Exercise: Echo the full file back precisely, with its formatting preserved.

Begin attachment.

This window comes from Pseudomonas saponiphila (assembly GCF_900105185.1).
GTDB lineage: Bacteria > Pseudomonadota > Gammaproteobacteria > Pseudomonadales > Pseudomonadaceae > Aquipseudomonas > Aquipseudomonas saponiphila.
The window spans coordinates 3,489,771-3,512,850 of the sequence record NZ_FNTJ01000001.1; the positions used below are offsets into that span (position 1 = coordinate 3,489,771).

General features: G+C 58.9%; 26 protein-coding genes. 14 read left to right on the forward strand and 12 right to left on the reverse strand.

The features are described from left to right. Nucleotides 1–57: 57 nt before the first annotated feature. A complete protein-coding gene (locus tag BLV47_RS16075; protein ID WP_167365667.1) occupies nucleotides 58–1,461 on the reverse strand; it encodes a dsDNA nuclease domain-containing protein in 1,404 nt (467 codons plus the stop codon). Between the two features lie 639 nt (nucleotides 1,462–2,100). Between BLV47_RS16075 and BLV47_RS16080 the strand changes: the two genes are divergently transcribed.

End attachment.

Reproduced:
This window comes from Pseudomonas saponiphila (assembly GCF_900105185.1).
GTDB lineage: Bacteria > Pseudomonadota > Gammaproteobacteria > Pseudomonadales > Pseudomonadaceae > Aquipseudomonas > Aquipseudomonas saponiphila.
The window spans coordinates 3,489,771-3,512,850 of the sequence record NZ_FNTJ01000001.1; the positions used below are offsets into that span (position 1 = coordinate 3,489,771).

General features: G+C 58.9%; 26 protein-coding genes. 14 read left to right on the forward strand and 12 right to left on the reverse strand.

The features are described from left to right. Nucleotides 1–57: 57 nt before the first annotated feature. A complete protein-coding gene (locus tag BLV47_RS16075; protein ID WP_167365667.1) occupies nucleotides 58–1,461 on the reverse strand; it encodes a dsDNA nuclease domain-containing protein in 1,404 nt (467 codons plus the stop codon). Between the two features lie 639 nt (nucleotides 1,462–2,100). Between BLV47_RS16075 and BLV47_RS16080 the strand changes: the two genes are divergently transcribed.